In an interview with the Financial Times, Vladimir Putin claims “the liberal idea” has “outlived its purpose” and seeks to position himself at the head of a global reactionary movement against immigration, open borders and multiculturalism.
The Financial Times knows that Putin’s evisceration of liberalism chimes with anti-establishment leaders from American president Donald Trump to Hungary’s Viktor Orbán, Matteo Salvini in Italy and the Brexit insurgency in the UK.
But true believes ought to take a closer look at the Russian leader. He may sound like an ally, but he’s really not interested in your cause.
Putin was a liberal before he became a conservative (anti)hero. He pursued liberalization in his first term when it suited him (to raise incomes and popular support) and ditched it when he shifted his focus to restoring Russia’s status as a great power.
This has become a pattern.
Russian journalist Karina Orlova writes in her review of Mark Galeotti’s We Need to Talk About Putin: How the West Gets Him Wrong that the president’s nihilistic pragmatism extends far and wide.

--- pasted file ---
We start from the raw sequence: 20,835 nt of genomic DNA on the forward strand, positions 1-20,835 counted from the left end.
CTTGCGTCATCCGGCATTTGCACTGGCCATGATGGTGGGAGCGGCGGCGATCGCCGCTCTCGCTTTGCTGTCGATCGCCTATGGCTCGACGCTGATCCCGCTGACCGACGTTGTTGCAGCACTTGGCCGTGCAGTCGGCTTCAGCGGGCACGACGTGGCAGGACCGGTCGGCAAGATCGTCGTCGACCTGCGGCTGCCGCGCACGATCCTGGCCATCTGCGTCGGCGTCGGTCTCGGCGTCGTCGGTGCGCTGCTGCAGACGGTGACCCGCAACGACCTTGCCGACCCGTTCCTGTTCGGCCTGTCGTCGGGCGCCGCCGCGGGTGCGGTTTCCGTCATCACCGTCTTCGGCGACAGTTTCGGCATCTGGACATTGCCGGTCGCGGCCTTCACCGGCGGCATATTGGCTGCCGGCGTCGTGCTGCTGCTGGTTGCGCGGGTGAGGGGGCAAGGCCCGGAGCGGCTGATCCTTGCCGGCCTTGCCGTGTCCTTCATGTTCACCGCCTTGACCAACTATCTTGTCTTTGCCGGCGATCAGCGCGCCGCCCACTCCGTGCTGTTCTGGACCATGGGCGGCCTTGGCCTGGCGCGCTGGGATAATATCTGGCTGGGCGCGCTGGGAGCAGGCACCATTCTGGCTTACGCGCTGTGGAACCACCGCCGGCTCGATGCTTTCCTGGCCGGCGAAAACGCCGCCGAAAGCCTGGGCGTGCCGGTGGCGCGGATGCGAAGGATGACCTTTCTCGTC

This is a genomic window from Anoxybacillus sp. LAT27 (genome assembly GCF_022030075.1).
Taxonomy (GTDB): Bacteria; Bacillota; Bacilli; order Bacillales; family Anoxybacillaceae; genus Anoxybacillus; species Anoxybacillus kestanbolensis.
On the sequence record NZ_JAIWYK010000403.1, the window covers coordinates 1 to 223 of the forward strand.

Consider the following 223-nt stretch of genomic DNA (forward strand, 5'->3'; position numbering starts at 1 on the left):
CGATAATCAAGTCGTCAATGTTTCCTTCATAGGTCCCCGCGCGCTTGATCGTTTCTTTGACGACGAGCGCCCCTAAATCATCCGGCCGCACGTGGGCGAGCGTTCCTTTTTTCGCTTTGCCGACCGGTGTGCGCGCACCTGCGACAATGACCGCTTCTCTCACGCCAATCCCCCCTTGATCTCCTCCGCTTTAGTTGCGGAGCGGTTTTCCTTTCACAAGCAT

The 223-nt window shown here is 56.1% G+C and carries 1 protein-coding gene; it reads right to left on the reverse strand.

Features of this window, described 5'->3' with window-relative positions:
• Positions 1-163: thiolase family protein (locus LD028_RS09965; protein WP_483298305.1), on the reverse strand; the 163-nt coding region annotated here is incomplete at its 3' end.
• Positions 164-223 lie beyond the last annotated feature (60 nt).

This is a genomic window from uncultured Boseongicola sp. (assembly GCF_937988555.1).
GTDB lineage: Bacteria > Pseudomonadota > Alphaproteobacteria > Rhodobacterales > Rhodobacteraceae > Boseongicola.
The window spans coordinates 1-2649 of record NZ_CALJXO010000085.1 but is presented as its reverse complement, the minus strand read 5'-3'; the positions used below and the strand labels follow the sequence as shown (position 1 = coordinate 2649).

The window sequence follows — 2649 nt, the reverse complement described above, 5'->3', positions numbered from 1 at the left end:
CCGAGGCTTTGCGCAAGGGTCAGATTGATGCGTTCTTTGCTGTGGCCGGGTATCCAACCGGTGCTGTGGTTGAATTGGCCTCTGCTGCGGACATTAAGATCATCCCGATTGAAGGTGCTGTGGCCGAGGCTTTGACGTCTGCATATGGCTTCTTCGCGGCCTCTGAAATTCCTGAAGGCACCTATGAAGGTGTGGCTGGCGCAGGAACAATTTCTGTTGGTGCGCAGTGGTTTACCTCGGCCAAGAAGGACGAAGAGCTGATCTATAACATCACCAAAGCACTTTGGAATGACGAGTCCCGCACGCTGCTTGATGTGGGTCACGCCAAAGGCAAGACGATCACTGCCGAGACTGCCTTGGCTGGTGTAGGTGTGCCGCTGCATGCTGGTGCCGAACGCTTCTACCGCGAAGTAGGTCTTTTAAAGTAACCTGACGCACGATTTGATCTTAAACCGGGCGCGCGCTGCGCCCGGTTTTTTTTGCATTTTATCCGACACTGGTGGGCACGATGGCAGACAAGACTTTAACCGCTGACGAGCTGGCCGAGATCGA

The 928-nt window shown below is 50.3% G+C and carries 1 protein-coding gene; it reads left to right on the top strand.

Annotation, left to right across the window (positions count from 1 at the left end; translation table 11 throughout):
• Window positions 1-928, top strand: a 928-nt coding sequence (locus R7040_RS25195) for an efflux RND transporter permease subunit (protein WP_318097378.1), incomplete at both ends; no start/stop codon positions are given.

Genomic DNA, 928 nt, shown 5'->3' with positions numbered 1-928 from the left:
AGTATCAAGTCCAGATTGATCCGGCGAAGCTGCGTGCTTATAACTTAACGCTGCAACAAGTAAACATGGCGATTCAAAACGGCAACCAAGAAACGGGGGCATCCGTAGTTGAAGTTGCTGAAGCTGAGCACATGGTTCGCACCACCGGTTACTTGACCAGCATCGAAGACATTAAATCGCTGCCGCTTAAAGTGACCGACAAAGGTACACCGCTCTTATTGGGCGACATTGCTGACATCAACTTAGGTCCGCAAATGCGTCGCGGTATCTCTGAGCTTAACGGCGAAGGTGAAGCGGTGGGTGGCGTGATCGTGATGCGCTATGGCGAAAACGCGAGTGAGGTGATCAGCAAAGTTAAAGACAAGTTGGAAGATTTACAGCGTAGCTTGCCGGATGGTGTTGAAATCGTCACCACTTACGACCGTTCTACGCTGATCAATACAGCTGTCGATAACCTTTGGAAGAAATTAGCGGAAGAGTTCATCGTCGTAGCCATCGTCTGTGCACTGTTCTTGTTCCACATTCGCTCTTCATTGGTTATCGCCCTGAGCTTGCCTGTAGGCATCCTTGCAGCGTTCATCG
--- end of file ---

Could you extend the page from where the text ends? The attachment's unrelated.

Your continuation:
- Putin supports right-wing populists in Europe and the socialists led by Nicolás Maduro in Venezuela.
- If Putin ever quotes someone, or some ideologies seem to emerge as driving forces in Russia, it is only because they are “politically convenient, and when they become liability they fade from view.”
- Putin is not an Islamophobe, nor is he a frothing homophobe, but he readily reaches for any of these poses if they give him a means of skewering Western norms.
- There are more than one million Central Asian migrant workers in Moscow alone — most of them Muslims — but Putin’s propaganda machine insists it is Europe that is “falling apart” under the immigrant flows from Middle East.
- Top positions in Putin’s government are held by people known to be gay, and Putin himself has publicly said that he has gay friends, but it is Europe that is regularly mocked as “Gayropa” in the Russian media.
The only constant is Putin’s determination to weaken and divide the West, because he knows that a united West could stand up to Russian imperialism in Eastern Europe.
Don’t admire the big man
Some years ago, I cautioned here against admiring the “big man” in politics.
It’s not just that those Westerners demanding “strong leadership” would — rightly — be appalled if it were exerted in their country; their protestations, I still believe, reveal an unhealthy desire to be led. Strong citizens don’t need strong leaders.
One-man rule may offer the mirage of stability, but it is always built on rotten foundations — as is Putin’s. Liberal democracy may be messy and often frustrating, but if the alternative is Putin-style autocracy no sane person could wish to abolish it.